Should We Lower the Voting Age? Yes.

Photo Source: Fort George G. Meade Public Affairs Office on Flickr

Voting is power. We’ve seen how demographic groups that vote in large numbers — based on age, race/ethnicity, gender, income, geography — weld power over elected officials. Legislators — especially ones with an eye for re-election — pay more attention to those groups’ concerns and needs as they legislate. They want to ensure that those same voters return to the ballot box in the next election and re-elect them as their representative.

So, it makes sense that 16- and 17-year-olds living in the U.S. would like to also be a player in elections.

According to the U.S. Constitution’s 28th Amendment ratified in 1971, eligible voters must be 18 years old or older. Ratification of the 28th Amendment was the result of a grassroots campaign in the late 1960s which lowered the voting age from 21 to 18. Twenty-eighth Amendment supporters argued that if 18 year olds could be drafted into military service, they should be able to select the policymakers who make those critical decisions. It was a wise rationale then as lowering the voting age to 16 is now.

Opponents may contend that 16- and 17-year-olds are not mature enough to vote or unable to make informed decisions. However, at 16 we allow them to drive in most states and make critical decisions about their future — selecting colleges or entering the workforce or military. They are often already taxpayers due to working while in high school.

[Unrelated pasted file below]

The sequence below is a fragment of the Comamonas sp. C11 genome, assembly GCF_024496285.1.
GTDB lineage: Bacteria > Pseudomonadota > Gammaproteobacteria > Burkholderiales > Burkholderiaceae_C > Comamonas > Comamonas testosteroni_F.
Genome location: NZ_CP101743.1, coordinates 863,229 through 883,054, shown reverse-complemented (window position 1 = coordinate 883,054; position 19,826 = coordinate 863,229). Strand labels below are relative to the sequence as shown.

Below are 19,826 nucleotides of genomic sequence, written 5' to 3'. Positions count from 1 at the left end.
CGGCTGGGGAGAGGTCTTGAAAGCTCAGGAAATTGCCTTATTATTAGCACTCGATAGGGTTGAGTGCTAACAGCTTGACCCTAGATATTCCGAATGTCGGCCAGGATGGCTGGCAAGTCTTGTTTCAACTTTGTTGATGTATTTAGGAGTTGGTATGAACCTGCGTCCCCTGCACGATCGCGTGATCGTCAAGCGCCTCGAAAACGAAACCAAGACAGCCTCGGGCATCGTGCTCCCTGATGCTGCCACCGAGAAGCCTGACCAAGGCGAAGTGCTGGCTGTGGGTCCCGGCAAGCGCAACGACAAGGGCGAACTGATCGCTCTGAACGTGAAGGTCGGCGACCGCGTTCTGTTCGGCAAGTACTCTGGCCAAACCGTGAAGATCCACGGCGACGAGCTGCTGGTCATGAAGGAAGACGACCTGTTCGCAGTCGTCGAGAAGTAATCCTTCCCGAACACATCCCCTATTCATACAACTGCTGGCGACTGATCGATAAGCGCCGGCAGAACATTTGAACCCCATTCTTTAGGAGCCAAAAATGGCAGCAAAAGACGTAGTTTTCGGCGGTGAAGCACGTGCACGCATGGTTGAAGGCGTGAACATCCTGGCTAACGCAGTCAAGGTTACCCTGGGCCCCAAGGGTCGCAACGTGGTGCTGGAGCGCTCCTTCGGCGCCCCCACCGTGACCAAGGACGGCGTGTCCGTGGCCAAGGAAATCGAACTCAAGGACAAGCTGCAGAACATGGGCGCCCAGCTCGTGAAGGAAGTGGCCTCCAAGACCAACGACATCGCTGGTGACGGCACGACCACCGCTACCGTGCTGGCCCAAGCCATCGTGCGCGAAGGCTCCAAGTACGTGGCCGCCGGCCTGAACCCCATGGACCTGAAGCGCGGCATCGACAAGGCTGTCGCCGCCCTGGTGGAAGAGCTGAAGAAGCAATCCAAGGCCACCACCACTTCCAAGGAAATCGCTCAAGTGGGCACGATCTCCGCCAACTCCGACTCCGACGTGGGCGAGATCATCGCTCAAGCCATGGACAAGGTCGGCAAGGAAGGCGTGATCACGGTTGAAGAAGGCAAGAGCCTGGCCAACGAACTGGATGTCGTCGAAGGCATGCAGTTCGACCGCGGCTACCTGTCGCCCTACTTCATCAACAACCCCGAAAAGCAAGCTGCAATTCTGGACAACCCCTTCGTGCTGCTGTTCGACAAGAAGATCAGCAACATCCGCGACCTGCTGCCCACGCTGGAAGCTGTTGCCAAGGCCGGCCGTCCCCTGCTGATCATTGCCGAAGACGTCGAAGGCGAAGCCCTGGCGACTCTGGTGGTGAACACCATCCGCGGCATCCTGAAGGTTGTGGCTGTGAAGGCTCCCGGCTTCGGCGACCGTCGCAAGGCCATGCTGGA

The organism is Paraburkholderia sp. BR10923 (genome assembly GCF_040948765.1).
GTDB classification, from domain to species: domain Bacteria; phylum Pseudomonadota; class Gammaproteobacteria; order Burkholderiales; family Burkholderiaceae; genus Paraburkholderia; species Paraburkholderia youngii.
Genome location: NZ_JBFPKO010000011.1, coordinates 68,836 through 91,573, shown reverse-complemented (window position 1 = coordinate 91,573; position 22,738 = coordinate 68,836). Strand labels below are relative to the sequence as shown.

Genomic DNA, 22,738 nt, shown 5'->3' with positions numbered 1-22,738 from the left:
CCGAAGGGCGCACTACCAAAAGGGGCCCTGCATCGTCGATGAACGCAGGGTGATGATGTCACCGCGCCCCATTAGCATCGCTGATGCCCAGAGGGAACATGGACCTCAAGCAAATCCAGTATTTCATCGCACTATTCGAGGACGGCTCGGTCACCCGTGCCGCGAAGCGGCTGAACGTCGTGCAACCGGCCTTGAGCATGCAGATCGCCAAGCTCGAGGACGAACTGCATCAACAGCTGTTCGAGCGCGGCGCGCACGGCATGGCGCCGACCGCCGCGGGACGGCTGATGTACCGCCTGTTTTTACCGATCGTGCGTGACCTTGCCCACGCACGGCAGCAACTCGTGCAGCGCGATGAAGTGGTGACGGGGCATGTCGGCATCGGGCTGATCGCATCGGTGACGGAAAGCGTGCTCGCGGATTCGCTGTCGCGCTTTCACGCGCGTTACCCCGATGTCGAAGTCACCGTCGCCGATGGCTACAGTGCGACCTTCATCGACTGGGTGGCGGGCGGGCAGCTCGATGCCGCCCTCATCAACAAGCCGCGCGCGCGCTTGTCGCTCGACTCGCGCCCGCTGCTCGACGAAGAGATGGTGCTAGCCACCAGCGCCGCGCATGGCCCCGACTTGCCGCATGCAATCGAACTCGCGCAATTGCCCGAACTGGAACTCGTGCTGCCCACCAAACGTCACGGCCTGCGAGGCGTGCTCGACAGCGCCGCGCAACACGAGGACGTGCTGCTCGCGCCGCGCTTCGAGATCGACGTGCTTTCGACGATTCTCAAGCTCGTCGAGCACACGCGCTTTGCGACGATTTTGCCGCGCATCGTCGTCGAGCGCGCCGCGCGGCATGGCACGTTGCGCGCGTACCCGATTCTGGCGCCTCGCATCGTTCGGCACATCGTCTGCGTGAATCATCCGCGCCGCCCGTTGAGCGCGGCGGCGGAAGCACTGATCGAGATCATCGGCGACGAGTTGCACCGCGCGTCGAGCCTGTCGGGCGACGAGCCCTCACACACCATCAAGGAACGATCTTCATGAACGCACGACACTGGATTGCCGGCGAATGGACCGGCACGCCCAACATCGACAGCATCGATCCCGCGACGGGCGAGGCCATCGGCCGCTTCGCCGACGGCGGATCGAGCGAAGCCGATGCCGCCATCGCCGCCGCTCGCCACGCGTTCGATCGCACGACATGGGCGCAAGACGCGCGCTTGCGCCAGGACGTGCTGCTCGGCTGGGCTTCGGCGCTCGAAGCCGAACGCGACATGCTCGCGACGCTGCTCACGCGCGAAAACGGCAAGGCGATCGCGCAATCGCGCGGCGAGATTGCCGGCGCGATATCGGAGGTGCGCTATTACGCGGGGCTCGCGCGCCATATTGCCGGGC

Why shouldn’t they have a say in how taxpayer money is spent — on education, health care, defence — all issues that directly impact their lives at 16 and 17?

What better way for us to pass on the habit and civic duty of voting than by allowing 16- and 17-year-olds to start voting in their home communities instead of starting the voting process when they are more transient at 18 years old or older. Families go to the polling places together can foster civic duty and a voting tradition that could continue on into adulthood.

Adding an amendment on the U.S. Constitution is a long process, and this movement is at the very beginning of this process. While 16 and 17 year olds are not eligible to vote today that doesn’t mean they can’t be a part of the process.

  1. Talk about voting at home with your teens.
  2. Take your teenagers to the polling place with you or have them help you complete your absentee ballot.
  3. Show them the importance of voting by voting yourself.

It’s important for the future of the U.S. democracy that young people vote, and until we lower the voting age to welcome more young adults into our voting community, let’s do our part and demonstrate why voting matters by voting.

To learn more about the campaign to lower the voting age to 16, read the Vote16USA campaign white paper.

Voting matters. Become a registered voter today. Learn more about how you can cast your ballot in the next election.

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